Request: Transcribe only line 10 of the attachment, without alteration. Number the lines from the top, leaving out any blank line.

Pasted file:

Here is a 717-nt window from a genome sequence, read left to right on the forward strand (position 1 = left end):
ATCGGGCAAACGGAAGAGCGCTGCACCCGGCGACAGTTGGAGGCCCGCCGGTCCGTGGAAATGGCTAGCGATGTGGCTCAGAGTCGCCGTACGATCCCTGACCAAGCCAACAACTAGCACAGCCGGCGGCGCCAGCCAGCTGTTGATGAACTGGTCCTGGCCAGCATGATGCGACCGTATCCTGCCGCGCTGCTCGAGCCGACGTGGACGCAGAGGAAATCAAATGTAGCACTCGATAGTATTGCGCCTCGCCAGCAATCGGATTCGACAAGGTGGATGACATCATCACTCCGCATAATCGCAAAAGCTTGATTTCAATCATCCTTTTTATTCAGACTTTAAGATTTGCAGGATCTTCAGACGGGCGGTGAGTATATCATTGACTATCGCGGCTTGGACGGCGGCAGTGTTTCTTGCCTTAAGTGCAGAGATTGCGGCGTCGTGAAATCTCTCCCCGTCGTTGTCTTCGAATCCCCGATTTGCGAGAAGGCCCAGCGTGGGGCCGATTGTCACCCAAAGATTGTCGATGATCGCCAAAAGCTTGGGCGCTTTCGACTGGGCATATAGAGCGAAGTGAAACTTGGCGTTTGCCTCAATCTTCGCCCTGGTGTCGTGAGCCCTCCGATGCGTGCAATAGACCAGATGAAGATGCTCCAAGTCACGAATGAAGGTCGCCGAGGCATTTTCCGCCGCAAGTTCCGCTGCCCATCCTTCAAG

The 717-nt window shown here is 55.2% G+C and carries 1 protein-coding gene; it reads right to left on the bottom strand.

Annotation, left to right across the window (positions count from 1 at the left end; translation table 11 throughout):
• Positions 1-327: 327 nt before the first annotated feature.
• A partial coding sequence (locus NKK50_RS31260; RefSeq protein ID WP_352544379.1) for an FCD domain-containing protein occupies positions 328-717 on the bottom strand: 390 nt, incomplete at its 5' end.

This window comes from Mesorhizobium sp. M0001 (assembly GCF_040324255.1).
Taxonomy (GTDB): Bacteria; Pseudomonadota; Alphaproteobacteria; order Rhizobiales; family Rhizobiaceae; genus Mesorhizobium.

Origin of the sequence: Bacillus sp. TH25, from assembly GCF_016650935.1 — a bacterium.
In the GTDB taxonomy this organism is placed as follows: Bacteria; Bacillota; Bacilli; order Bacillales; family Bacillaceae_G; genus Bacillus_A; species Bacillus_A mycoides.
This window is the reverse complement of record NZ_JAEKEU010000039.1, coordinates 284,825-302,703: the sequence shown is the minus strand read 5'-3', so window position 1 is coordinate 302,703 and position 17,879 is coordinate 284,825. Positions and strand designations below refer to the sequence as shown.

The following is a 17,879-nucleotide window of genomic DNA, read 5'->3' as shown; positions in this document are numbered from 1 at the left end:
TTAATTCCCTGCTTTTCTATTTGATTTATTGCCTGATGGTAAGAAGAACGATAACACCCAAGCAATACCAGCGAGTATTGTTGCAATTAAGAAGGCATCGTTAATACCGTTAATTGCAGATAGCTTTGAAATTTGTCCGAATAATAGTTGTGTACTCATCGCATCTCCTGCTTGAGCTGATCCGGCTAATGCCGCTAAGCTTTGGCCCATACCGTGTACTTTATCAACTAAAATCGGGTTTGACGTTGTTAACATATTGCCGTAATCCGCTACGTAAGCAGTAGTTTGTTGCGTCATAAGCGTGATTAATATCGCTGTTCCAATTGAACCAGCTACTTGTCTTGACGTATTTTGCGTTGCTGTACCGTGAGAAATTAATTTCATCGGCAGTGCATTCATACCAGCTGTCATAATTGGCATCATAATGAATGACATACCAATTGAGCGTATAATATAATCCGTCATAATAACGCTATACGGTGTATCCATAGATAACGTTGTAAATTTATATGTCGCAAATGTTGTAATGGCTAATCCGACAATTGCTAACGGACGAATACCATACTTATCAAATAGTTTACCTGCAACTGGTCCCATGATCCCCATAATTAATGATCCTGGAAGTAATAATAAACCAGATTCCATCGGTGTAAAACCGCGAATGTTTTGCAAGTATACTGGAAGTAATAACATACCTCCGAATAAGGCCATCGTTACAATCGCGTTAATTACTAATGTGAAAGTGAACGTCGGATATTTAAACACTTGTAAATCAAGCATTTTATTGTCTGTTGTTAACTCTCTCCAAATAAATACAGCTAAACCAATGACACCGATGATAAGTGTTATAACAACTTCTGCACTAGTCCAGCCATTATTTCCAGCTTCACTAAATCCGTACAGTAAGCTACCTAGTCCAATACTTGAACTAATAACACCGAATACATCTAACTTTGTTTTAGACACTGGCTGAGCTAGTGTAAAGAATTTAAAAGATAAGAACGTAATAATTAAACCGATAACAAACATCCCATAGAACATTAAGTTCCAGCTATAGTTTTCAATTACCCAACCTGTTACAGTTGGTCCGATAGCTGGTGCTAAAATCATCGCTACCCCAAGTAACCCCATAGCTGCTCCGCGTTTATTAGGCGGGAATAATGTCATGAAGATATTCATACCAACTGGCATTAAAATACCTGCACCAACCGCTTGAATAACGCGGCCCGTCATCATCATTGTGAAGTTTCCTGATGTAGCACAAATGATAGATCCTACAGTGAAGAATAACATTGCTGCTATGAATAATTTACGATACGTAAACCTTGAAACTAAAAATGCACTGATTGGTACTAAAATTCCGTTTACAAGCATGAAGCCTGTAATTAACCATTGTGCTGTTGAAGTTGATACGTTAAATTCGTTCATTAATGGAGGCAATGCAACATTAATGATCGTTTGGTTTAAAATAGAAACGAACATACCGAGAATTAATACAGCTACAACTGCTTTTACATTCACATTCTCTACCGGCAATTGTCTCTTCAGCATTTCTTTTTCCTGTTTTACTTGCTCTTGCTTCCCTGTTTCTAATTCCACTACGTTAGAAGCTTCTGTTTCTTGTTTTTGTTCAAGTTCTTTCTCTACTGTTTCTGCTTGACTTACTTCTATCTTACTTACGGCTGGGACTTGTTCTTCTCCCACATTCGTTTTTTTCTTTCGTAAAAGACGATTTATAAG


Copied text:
In the GTDB taxonomy this organism is placed as follows: Bacteria; Bacillota; Bacilli; order Bacillales; family Bacillaceae_G; genus Bacillus_A; species Bacillus_A mycoides.